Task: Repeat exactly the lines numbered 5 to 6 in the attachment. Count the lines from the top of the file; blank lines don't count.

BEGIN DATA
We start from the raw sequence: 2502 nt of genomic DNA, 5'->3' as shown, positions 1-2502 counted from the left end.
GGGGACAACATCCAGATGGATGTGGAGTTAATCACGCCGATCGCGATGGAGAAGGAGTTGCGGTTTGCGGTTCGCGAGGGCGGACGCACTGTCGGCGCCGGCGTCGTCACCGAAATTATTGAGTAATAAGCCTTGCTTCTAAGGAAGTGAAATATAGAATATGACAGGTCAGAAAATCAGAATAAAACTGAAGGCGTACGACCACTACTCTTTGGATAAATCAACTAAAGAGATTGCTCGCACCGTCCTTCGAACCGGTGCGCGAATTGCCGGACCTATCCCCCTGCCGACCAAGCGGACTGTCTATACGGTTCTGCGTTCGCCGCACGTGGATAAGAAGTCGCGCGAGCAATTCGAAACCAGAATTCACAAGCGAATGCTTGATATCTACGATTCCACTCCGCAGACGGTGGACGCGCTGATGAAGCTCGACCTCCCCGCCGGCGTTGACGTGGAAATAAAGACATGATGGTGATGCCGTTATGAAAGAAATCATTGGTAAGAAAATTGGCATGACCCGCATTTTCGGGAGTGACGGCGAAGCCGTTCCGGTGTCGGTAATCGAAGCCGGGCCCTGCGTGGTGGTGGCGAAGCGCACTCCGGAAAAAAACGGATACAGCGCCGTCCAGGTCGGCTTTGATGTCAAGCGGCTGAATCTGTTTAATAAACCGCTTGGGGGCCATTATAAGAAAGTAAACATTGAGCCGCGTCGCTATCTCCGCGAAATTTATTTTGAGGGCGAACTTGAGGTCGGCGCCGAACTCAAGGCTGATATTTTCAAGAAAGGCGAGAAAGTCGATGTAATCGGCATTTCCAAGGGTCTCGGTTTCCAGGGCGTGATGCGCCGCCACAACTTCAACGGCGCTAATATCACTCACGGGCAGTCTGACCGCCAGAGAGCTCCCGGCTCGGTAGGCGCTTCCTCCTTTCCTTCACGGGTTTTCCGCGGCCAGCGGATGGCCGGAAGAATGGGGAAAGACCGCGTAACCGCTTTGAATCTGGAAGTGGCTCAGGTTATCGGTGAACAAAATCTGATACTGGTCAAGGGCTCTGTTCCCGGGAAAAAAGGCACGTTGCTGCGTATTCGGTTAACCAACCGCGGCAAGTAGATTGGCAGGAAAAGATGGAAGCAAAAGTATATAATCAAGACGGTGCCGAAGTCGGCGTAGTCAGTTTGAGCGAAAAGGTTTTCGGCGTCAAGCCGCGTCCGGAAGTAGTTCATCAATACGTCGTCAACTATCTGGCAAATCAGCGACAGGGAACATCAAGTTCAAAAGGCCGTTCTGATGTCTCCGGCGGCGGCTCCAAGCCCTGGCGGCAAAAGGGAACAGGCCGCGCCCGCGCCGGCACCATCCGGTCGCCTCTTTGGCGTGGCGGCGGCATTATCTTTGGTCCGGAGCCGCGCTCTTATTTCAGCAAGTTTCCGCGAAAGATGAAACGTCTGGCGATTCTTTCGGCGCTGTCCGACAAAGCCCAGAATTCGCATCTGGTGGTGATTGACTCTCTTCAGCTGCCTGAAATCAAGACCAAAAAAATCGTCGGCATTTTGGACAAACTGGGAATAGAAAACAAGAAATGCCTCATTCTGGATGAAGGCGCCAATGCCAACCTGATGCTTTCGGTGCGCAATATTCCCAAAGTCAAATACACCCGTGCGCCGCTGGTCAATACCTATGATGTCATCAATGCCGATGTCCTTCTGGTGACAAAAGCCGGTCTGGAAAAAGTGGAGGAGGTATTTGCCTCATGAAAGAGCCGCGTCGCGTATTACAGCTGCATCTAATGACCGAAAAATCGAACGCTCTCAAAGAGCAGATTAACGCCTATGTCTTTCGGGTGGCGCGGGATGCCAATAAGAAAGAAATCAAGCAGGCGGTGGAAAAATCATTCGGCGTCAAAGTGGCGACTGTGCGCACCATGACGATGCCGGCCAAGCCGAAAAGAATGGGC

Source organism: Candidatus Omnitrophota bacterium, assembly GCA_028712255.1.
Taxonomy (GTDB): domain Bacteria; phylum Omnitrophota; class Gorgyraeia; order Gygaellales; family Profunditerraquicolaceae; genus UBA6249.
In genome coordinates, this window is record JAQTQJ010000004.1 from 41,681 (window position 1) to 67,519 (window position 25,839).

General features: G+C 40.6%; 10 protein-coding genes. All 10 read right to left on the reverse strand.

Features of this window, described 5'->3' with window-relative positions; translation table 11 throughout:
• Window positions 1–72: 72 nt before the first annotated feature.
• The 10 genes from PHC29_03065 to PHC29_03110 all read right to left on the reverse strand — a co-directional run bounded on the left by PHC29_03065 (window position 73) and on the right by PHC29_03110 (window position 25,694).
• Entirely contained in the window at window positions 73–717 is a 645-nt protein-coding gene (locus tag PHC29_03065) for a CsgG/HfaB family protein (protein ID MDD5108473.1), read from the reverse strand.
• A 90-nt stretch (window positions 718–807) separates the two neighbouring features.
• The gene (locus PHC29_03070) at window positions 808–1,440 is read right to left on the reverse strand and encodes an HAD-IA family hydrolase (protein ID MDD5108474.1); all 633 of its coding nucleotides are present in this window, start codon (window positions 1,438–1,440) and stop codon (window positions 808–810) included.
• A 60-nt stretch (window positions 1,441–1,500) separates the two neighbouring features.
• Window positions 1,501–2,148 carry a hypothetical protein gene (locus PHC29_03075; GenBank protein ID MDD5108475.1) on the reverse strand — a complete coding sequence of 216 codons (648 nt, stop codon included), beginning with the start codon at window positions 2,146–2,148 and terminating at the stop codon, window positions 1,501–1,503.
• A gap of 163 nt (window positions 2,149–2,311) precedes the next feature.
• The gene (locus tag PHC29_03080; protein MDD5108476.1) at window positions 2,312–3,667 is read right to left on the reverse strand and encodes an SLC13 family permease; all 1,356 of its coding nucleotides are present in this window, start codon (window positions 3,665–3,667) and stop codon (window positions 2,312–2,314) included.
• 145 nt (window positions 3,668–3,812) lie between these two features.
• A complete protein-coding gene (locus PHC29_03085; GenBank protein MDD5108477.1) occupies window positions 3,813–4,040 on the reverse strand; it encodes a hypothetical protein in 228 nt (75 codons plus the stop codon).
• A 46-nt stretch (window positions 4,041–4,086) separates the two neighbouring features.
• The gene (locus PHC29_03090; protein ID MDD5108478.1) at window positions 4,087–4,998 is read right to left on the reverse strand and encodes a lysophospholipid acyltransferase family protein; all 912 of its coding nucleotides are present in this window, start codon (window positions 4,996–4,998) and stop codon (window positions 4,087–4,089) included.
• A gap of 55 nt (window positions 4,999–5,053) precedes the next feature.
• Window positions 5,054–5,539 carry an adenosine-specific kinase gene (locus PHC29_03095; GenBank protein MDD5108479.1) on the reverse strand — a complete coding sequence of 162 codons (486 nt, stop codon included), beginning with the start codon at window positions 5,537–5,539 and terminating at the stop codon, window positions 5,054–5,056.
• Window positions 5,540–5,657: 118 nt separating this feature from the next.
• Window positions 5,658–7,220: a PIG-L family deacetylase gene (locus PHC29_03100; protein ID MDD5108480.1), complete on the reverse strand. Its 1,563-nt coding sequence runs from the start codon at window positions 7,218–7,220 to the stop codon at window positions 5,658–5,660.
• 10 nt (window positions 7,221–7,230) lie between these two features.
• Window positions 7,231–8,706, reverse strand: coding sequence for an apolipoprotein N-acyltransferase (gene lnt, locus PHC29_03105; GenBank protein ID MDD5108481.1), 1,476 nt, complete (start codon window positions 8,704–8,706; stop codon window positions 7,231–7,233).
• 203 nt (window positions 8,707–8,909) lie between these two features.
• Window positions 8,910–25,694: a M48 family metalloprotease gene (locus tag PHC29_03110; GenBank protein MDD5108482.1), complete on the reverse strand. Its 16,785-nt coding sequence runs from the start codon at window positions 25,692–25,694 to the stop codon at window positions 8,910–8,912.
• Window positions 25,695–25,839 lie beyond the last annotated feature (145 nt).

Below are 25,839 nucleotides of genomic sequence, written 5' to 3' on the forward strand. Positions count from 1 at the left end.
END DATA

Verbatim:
In genome coordinates, this window is record JAQTQJ010000004.1 from 41,681 (window position 1) to 67,519 (window position 25,839).

General features: G+C 40.6%; 10 protein-coding genes. All 10 read right to left on the reverse strand.